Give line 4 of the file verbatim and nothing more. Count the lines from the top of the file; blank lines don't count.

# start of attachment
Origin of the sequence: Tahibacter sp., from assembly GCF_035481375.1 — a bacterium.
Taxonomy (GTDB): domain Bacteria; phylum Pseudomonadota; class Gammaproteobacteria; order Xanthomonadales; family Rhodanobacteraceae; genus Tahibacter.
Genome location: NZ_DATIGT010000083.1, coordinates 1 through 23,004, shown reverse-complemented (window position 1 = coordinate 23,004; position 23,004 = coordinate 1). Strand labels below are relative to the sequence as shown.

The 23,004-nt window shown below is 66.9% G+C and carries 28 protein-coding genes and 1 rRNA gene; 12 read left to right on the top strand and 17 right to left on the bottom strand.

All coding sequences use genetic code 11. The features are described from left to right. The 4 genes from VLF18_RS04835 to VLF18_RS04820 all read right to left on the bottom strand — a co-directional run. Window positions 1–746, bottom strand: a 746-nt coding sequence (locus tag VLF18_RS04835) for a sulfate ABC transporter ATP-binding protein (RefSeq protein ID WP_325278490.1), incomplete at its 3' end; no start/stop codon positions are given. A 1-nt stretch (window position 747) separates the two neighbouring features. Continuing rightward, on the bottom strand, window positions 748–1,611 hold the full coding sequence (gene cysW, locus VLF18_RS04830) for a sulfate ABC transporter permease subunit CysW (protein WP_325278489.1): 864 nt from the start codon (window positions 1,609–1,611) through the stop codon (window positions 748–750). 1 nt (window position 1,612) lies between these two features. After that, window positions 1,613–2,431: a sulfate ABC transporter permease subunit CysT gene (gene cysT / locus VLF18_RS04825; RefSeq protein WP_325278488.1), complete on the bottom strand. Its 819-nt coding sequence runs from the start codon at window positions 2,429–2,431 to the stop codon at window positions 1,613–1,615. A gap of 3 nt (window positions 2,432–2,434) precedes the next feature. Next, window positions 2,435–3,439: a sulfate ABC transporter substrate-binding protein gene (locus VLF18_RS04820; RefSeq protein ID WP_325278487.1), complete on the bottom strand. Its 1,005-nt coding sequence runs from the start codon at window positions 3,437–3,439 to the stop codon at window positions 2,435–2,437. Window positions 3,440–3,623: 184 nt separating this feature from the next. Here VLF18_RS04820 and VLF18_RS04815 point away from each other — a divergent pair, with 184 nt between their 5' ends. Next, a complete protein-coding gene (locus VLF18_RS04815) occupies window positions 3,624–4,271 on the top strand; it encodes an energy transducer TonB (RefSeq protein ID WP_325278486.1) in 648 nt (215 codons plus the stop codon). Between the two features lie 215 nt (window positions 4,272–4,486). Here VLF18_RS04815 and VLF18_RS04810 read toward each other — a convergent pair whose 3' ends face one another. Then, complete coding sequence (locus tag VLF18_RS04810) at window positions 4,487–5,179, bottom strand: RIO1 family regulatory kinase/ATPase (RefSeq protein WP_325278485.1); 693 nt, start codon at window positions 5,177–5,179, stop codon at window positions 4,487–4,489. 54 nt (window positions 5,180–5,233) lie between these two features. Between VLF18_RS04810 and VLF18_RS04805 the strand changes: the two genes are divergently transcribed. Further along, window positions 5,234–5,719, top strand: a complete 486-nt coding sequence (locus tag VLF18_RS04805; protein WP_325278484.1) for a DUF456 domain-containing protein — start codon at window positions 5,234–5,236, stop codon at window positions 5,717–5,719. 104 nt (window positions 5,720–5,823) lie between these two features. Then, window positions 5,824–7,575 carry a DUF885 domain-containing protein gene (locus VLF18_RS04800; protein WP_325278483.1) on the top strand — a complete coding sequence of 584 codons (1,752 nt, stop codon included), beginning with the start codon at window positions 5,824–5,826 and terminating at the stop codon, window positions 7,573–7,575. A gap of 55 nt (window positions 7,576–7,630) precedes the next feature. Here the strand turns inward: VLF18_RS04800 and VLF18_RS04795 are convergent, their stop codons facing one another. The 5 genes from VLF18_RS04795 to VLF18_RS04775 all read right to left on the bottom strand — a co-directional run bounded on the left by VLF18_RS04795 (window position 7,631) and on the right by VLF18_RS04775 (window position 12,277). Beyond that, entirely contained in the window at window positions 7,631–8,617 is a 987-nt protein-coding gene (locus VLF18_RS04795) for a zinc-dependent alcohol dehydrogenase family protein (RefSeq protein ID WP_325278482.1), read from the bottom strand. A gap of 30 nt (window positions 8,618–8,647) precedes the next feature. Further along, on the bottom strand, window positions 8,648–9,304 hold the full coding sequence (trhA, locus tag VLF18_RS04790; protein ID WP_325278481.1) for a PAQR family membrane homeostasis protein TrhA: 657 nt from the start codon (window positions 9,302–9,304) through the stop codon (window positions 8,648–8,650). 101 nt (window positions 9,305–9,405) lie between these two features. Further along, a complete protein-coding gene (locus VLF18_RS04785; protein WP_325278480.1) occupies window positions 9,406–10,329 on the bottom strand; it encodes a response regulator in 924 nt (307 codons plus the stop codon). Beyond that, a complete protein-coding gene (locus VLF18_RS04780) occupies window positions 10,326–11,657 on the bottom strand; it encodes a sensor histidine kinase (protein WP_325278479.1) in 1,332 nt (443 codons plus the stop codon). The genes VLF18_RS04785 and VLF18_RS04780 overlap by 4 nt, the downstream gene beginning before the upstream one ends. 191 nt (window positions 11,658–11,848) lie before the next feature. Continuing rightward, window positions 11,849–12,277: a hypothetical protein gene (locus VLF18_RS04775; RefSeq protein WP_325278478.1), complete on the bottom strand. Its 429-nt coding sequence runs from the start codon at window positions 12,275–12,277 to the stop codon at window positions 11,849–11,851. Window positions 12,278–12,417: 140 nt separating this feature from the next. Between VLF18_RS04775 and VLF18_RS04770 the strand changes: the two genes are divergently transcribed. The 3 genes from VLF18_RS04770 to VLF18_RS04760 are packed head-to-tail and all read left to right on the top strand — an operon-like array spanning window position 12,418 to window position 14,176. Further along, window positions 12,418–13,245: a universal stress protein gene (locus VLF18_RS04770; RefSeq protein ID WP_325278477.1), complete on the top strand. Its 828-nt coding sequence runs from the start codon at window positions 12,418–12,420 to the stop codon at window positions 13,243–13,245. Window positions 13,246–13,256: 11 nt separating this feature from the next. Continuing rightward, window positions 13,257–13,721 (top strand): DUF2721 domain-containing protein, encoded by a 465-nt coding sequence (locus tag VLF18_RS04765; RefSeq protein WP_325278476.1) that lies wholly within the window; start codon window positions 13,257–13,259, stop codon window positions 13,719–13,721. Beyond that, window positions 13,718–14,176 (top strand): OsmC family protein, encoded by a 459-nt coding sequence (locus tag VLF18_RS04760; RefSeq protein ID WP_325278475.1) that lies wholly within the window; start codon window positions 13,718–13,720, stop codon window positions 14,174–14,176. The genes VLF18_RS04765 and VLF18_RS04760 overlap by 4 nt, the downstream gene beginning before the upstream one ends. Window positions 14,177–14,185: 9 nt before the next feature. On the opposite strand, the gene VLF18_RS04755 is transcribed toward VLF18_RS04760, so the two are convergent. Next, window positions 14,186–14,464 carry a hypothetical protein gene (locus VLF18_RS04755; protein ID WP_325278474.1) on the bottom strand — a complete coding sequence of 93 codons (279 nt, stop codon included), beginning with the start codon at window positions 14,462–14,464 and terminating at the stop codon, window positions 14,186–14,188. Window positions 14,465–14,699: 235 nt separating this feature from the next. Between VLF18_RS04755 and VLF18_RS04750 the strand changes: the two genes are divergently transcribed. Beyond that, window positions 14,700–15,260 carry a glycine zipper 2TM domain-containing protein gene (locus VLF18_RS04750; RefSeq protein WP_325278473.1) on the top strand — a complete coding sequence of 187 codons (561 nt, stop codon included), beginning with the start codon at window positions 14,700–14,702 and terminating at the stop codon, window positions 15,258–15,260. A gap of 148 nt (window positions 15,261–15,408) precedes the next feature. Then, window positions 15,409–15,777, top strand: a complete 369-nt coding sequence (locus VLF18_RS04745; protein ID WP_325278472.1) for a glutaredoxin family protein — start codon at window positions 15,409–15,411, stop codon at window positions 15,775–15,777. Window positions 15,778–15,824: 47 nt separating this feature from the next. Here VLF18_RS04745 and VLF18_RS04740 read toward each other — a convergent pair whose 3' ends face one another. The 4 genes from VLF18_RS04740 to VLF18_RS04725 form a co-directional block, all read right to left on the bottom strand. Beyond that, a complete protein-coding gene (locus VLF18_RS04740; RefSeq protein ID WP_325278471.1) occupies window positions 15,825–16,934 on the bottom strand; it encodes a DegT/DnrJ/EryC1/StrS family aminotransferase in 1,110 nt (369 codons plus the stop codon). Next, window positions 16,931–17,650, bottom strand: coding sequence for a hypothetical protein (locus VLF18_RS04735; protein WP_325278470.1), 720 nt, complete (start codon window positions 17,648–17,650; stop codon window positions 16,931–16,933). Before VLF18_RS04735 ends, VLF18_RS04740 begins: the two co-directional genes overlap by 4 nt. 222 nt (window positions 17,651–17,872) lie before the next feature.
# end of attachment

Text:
The 23,004-nt window shown below is 66.9% G+C and carries 28 protein-coding genes and 1 rRNA gene; 12 read left to right on the top strand and 17 right to left on the bottom strand.